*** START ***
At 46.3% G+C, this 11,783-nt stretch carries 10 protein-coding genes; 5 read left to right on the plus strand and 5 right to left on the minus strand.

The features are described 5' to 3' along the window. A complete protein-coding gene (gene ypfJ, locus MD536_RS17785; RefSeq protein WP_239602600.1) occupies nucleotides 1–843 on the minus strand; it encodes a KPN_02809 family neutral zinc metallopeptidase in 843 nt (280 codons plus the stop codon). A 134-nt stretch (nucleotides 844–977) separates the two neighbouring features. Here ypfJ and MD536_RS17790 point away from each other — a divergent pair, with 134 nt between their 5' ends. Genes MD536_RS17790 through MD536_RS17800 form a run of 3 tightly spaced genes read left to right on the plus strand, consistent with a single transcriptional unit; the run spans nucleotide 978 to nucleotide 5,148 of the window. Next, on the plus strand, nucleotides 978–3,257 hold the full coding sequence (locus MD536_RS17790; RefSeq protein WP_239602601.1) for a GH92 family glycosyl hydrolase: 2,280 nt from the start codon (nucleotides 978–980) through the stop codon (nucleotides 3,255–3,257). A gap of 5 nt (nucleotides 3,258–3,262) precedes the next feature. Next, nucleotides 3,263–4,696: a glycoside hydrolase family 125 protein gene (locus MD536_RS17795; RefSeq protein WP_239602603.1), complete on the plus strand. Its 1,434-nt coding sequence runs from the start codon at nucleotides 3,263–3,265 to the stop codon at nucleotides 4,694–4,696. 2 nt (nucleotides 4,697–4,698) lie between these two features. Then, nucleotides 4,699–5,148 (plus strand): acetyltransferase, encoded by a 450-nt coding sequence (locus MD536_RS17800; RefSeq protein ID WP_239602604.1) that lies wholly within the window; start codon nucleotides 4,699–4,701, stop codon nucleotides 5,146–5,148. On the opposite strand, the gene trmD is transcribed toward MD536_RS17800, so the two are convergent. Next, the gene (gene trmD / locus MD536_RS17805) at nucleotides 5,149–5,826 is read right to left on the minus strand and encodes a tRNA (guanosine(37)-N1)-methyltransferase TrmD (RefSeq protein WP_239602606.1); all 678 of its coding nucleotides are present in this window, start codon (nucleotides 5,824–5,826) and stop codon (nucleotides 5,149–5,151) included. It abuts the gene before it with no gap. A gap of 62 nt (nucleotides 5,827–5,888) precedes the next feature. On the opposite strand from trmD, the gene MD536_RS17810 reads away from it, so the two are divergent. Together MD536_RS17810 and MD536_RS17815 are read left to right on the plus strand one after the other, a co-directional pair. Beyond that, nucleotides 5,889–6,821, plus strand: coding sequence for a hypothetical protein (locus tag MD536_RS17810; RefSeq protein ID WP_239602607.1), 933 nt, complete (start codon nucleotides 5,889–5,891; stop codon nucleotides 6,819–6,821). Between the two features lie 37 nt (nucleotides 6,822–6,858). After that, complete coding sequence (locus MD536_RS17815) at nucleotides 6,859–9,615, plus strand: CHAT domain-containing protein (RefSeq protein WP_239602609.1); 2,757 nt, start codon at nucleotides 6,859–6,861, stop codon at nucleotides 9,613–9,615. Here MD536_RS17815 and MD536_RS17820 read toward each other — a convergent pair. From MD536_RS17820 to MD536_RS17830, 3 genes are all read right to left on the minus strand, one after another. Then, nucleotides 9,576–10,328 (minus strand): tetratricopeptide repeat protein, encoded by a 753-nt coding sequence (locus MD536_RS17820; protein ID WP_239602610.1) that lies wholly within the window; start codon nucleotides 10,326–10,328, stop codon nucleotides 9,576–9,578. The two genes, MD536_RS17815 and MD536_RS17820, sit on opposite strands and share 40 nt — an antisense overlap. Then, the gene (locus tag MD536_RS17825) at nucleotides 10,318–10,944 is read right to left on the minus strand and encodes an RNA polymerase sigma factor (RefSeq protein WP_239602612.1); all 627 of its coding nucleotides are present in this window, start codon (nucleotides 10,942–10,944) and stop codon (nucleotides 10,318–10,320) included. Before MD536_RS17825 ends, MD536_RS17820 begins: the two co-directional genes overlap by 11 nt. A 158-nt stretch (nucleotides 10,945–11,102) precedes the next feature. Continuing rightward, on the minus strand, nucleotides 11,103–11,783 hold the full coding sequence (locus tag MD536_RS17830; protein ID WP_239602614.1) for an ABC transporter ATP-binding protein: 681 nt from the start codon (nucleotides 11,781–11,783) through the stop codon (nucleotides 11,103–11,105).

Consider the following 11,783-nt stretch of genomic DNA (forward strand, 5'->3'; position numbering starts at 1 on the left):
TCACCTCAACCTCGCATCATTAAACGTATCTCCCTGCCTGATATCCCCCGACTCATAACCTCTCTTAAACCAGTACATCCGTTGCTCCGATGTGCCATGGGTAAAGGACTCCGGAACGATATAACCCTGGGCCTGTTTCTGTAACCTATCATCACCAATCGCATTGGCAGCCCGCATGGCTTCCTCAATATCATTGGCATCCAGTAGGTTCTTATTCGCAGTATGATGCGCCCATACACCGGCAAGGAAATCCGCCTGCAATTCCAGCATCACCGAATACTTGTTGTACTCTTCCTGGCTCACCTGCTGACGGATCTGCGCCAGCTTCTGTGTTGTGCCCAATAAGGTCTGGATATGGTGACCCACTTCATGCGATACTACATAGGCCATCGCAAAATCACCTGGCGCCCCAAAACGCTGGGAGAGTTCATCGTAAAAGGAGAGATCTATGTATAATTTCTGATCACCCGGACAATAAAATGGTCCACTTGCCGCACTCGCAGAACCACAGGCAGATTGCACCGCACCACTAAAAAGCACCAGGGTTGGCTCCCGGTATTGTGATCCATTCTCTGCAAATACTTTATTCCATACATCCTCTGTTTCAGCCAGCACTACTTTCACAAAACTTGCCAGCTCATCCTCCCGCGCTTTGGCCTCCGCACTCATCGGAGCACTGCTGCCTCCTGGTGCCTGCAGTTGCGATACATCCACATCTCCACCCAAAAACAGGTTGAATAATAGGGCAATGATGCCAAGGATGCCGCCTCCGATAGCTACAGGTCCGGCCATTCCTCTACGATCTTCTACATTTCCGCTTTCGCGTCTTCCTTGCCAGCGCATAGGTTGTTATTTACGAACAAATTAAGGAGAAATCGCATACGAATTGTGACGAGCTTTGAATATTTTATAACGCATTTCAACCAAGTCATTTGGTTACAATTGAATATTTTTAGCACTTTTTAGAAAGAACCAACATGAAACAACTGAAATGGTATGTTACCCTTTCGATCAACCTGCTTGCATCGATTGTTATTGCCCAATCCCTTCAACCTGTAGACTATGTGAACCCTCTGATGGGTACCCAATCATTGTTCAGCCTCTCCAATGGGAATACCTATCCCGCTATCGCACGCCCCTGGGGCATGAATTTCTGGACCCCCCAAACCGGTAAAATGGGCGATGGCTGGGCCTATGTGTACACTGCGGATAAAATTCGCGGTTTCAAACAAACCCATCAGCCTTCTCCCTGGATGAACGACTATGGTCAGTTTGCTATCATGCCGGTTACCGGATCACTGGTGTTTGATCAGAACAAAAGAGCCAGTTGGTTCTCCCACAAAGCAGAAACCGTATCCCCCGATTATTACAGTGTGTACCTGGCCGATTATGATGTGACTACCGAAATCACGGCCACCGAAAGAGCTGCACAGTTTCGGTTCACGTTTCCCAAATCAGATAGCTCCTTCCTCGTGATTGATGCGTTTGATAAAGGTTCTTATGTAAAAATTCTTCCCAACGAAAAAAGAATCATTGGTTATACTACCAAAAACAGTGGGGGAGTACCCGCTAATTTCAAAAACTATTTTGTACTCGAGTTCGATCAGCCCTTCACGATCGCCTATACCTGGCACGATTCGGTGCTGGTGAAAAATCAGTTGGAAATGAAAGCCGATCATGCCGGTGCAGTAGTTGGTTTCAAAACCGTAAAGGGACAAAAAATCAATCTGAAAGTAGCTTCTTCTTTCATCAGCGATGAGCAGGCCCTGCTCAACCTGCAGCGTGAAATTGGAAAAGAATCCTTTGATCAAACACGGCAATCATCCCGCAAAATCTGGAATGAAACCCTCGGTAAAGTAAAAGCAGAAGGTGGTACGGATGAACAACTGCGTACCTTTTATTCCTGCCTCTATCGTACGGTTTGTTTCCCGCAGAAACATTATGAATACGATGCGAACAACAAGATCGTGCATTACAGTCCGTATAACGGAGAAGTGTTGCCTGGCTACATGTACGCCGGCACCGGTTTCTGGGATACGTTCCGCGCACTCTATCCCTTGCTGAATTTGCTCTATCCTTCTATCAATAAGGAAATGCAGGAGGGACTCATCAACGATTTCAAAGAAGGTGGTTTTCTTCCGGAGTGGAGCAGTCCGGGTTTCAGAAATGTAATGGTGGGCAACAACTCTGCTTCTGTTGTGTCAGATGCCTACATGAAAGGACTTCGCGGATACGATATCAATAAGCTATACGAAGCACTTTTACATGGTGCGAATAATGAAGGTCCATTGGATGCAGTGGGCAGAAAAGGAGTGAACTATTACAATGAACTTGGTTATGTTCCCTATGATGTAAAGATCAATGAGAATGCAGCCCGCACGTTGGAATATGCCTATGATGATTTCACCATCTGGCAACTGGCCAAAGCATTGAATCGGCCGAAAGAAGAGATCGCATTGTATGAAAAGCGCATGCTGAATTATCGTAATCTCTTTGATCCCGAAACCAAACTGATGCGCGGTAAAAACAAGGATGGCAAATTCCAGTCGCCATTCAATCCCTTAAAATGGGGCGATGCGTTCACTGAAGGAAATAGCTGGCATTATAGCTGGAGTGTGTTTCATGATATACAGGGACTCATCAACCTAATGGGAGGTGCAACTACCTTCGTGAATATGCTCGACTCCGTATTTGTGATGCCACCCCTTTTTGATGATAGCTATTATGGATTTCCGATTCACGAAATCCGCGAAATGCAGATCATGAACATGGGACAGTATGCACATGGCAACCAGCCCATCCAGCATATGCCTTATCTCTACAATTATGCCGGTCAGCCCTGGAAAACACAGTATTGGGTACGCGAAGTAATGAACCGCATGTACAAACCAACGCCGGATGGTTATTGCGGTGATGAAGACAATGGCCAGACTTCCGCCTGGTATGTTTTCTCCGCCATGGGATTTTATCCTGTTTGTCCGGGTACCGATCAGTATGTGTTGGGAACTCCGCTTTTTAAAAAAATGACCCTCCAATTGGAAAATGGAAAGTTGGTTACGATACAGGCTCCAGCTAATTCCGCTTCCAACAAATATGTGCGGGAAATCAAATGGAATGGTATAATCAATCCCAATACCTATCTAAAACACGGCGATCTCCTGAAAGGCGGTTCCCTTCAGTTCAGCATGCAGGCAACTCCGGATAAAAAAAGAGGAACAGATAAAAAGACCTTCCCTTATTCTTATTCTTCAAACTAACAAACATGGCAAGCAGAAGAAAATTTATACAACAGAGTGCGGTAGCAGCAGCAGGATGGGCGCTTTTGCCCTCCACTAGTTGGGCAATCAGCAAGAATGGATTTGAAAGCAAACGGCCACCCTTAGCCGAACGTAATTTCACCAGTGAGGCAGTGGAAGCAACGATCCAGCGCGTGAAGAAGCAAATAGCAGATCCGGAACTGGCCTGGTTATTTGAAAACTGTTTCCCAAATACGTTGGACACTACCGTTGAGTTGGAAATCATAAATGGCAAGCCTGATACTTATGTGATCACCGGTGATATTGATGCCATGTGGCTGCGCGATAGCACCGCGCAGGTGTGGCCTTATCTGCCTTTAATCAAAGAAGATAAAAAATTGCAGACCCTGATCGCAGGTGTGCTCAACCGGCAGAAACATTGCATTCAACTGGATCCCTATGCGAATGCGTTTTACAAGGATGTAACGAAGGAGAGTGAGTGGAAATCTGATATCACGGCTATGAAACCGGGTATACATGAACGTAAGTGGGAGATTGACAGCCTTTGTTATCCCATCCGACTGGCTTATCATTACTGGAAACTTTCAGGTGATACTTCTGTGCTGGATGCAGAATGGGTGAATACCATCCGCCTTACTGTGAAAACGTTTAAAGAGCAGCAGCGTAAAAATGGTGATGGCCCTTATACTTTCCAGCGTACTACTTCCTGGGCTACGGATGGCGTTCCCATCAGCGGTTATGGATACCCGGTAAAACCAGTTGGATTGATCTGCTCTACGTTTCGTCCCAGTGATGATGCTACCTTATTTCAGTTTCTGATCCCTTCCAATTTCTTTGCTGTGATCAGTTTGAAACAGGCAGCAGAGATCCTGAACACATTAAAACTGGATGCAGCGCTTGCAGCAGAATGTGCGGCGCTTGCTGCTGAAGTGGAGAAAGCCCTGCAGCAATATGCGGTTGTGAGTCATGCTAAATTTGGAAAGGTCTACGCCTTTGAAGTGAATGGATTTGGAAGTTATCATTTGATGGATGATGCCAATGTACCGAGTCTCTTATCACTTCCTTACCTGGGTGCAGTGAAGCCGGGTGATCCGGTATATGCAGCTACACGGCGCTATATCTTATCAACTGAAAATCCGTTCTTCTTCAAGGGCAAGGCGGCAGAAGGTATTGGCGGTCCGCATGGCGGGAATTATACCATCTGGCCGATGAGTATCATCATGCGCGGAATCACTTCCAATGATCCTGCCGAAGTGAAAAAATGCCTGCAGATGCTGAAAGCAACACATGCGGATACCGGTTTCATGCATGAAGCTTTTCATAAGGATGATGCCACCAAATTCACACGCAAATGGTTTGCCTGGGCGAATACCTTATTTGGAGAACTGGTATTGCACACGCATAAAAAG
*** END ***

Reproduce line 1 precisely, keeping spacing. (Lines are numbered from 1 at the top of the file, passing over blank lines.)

At 46.3% G+C, this 11,783-nt stretch carries 10 protein-coding genes; 5 read left to right on the plus strand and 5 right to left on the minus strand.